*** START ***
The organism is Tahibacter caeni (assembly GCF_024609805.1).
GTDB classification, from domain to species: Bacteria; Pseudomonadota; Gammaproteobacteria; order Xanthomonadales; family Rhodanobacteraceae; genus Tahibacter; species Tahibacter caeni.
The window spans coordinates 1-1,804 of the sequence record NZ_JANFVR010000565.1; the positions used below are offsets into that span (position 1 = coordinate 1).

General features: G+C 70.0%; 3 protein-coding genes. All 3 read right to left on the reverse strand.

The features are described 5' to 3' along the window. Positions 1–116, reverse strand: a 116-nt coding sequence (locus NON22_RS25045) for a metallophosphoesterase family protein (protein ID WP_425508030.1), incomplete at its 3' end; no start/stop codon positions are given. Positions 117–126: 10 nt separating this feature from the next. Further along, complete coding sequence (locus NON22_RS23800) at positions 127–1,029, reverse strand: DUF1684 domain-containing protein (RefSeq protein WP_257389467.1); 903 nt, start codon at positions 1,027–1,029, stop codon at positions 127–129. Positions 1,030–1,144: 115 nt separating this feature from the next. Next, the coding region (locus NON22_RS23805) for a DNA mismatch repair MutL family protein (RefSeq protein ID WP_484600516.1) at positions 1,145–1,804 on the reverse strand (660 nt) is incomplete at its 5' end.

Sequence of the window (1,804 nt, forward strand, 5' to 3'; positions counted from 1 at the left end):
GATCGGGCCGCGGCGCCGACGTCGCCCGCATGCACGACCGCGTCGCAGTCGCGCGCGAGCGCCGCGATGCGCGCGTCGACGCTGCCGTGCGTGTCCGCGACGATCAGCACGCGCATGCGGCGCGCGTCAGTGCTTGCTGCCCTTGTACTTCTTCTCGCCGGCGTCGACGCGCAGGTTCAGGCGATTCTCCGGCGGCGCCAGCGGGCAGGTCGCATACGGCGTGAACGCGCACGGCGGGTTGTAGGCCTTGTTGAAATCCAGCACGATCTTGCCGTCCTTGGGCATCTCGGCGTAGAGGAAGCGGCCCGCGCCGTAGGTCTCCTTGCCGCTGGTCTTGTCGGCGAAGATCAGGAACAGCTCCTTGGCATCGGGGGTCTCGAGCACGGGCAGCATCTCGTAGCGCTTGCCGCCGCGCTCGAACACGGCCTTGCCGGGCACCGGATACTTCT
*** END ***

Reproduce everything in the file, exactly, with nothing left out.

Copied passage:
The organism is Tahibacter caeni (assembly GCF_024609805.1).
GTDB classification, from domain to species: Bacteria; Pseudomonadota; Gammaproteobacteria; order Xanthomonadales; family Rhodanobacteraceae; genus Tahibacter; species Tahibacter caeni.
The window spans coordinates 1-1,804 of the sequence record NZ_JANFVR010000565.1; the positions used below are offsets into that span (position 1 = coordinate 1).

General features: G+C 70.0%; 3 protein-coding genes. All 3 read right to left on the reverse strand.

The features are described 5' to 3' along the window. Positions 1–116, reverse strand: a 116-nt coding sequence (locus NON22_RS25045) for a metallophosphoesterase family protein (protein ID WP_425508030.1), incomplete at its 3' end; no start/stop codon positions are given. Positions 117–126: 10 nt separating this feature from the next. Further along, complete coding sequence (locus NON22_RS23800) at positions 127–1,029, reverse strand: DUF1684 domain-containing protein (RefSeq protein WP_257389467.1); 903 nt, start codon at positions 1,027–1,029, stop codon at positions 127–129. Positions 1,030–1,144: 115 nt separating this feature from the next. Next, the coding region (locus NON22_RS23805) for a DNA mismatch repair MutL family protein (RefSeq protein ID WP_484600516.1) at positions 1,145–1,804 on the reverse strand (660 nt) is incomplete at its 5' end.

Sequence of the window (1,804 nt, forward strand, 5' to 3'; positions counted from 1 at the left end):
GATCGGGCCGCGGCGCCGACGTCGCCCGCATGCACGACCGCGTCGCAGTCGCGCGCGAGCGCCGCGATGCGCGCGTCGACGCTGCCGTGCGTGTCCGCGACGATCAGCACGCGCATGCGGCGCGCGTCAGTGCTTGCTGCCCTTGTACTTCTTCTCGCCGGCGTCGACGCGCAGGTTCAGGCGATTCTCCGGCGGCGCCAGCGGGCAGGTCGCATACGGCGTGAACGCGCACGGCGGGTTGTAGGCCTTGTTGAAATCCAGCACGATCTTGCCGTCCTTGGGCATCTCGGCGTAGAGGAAGCGGCCCGCGCCGTAGGTCTCCTTGCCGCTGGTCTTGTCGGCGAAGATCAGGAACAGCTCCTTGGCATCGGGGGTCTCGAGCACGGGCAGCATCTCGTAGCGCTTGCCGCCGCGCTCGAACACGGCCTTGCCGGGCACCGGATACTTCT